In 2012 Rotterdam embarked on a 12-month project to test the overall feasibility of electric vehicles, during which it monitored 75 electric vehicles and 129 charging points – an experiment on a scale that was unprecedented.
Not only did the project assess fully electric and plug-in hybrid vehicles, but it also focused on the entire chain, from the distribution transformers to the charging points, right down to the wheels.
Rotterdam’s efforts have paid-off. The actions that followed the testing resulted in an increase in people using electric vehicles, the improvement of air quality and an effective electric vehicle infrastructure that continues to grow.
Rotterdam is Europe’s largest and the world’s fifth biggest seaport. Its size and the volume of goods coming in and out present a big traffic and transport challenge. The port handles 450 million tons of goods a year, most of which are transported over roads to the rest of the EU.
Rotterdam’s approach to sustainability and climate includes an ambitious strategy to create new investments and job opportunities. The Rotterdam Climate Initiative (RCI) - a partnership between the City of Rotterdam, the Port of Rotterdam, DCMR Environmental Protection Agency Rijnmond, and Deltalinqs - plays a crucial role in this regard.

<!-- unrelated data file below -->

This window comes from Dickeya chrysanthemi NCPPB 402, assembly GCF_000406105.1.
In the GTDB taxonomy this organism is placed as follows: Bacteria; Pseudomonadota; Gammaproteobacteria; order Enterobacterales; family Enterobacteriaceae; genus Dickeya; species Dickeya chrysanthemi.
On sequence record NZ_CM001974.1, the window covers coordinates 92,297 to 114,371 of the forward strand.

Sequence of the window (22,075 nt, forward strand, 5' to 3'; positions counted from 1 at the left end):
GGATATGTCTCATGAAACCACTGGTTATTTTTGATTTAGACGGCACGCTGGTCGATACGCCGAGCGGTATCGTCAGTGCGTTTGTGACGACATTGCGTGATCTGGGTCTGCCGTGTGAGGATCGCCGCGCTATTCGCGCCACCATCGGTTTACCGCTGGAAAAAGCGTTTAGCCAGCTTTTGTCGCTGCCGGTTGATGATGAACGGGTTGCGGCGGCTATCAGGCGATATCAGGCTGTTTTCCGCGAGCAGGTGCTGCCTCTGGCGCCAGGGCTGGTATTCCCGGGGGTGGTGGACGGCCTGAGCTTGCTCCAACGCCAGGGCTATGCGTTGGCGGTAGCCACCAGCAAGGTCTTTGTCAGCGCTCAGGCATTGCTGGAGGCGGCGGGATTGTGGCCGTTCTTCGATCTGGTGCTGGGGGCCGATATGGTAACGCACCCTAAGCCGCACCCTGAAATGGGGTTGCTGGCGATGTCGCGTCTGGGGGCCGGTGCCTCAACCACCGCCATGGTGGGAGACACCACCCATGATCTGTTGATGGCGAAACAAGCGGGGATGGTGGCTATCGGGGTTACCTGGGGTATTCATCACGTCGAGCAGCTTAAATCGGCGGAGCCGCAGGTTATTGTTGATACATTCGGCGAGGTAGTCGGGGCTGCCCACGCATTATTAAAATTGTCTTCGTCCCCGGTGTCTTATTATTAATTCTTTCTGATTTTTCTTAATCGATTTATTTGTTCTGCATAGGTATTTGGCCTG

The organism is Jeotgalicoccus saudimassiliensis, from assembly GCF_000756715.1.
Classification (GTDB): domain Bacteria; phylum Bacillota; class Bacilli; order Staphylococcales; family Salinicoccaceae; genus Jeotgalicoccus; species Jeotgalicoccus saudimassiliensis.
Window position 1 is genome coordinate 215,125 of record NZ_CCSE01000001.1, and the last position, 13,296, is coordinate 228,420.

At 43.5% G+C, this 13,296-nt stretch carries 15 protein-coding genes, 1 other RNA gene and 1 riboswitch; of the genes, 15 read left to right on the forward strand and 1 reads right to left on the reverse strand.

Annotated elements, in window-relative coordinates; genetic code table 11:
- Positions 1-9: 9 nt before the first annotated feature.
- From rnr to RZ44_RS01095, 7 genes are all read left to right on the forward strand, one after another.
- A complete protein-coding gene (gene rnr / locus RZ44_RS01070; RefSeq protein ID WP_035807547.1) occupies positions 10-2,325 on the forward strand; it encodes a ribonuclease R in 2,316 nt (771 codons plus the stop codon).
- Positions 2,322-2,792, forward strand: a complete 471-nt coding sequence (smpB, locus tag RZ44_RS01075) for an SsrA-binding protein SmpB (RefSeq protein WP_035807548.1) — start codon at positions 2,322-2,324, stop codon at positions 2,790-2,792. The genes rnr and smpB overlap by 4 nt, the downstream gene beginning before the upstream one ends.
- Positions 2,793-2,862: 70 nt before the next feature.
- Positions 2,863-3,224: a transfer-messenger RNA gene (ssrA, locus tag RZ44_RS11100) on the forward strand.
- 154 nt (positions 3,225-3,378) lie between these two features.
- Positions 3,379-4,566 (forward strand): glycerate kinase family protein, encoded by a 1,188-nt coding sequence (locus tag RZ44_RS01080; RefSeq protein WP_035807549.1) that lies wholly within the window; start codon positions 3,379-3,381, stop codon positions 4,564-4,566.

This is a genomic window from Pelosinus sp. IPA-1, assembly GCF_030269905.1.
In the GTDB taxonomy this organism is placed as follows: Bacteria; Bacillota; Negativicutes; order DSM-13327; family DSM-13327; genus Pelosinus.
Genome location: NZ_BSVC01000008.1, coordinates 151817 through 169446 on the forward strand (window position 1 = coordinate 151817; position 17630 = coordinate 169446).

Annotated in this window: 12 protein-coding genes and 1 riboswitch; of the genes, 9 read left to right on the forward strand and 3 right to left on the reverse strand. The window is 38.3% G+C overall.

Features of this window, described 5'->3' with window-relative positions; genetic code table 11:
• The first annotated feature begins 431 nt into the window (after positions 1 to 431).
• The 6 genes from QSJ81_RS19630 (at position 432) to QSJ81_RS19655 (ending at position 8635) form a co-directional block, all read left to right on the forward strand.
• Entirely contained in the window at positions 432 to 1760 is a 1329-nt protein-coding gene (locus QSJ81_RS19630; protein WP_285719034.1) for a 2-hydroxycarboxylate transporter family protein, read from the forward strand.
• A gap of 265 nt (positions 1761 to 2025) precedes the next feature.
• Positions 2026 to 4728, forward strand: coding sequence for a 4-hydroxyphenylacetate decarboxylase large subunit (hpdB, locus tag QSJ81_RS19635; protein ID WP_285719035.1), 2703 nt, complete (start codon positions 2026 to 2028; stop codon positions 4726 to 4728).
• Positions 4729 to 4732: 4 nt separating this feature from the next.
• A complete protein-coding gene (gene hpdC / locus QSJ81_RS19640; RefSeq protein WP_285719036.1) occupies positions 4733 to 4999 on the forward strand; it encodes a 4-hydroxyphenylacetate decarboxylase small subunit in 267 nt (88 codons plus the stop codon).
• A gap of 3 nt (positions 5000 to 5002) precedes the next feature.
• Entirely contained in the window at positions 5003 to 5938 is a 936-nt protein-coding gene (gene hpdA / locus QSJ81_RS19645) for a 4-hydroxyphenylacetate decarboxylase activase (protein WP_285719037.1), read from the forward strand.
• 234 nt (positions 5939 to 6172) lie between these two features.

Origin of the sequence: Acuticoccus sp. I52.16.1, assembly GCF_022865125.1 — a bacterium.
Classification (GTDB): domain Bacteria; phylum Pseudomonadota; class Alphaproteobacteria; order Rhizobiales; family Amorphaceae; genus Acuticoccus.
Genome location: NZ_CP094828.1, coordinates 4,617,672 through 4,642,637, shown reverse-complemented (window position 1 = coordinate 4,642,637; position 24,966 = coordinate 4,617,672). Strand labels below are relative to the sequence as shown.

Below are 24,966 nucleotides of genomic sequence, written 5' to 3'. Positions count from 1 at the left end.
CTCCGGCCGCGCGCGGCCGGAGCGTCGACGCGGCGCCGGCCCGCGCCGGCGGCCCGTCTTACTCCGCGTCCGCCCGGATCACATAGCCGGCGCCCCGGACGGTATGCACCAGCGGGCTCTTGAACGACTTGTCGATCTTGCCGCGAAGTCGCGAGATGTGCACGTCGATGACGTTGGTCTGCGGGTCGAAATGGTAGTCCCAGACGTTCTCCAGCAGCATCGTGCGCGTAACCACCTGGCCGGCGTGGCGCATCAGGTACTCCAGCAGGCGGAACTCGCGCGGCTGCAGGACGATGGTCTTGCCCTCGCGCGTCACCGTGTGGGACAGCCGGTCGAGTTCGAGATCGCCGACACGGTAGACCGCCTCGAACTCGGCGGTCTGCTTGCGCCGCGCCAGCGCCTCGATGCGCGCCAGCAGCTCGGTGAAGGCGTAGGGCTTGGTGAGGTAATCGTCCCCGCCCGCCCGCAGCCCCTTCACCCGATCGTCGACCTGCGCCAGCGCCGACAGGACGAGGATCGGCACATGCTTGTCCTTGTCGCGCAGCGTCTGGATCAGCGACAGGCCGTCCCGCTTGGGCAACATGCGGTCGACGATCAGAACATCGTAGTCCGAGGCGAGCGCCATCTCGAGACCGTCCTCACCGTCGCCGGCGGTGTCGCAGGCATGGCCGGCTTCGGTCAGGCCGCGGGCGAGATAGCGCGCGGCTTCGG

Rotterdam bases its approach on three guiding principles: clean use; clean vehicles; clean fuel. Stimulating the use of electric vehicles, through the Rotterdam Electric programme, was seen as a crucial part of this approach and in improving sustainable mobility and transport in the city.
The aim of the Rotterdam Electric programme is to support and accelerate the development of the electric mobility market. To achieve this, Rotterdam focused on:
- Updating its own vehicle fleet with hybrid and electric vehicles
- Stimulating the purchase of pedelec bicycles (bicycles with electric-assisted pedalling) and electric scooters
- Creating a charging infrastructure to encourage the use of electric transport
- Introducing innovative projects to speed up market interest in electric transport.
To research the effects of ‘greening’ its vehicle fleet, the city initiated the Rotterdam Tests Electric Vehicles programme, a large-scale trial that over 12 months monitored 75 electric vehicles and 129 charging points. The results showed that the electric vehicles reduced CO2 emissions by 67 per cent and particulate emissions by up to 20 per cent.
In addition, Rotterdam joined with different public and private partners to test electric garbage trucks, buses, delivery vans and an electric car-sharing program. The city also supports the Electric Scooter Factory (ESFA) and uses electric scooters in its own fleet.
The results of the tests led to Rotterdam’s creation of a charging infrastructure plan that targeted three different types of locations:
- Organisations or people who want a charging station on their own property receive a subsidy up to € 1 000 for the charging station and installation costs. If they use green energy (such as biomass, or wind/solar energy), Rotterdam pays up to € 450 towards charging costs in the first year.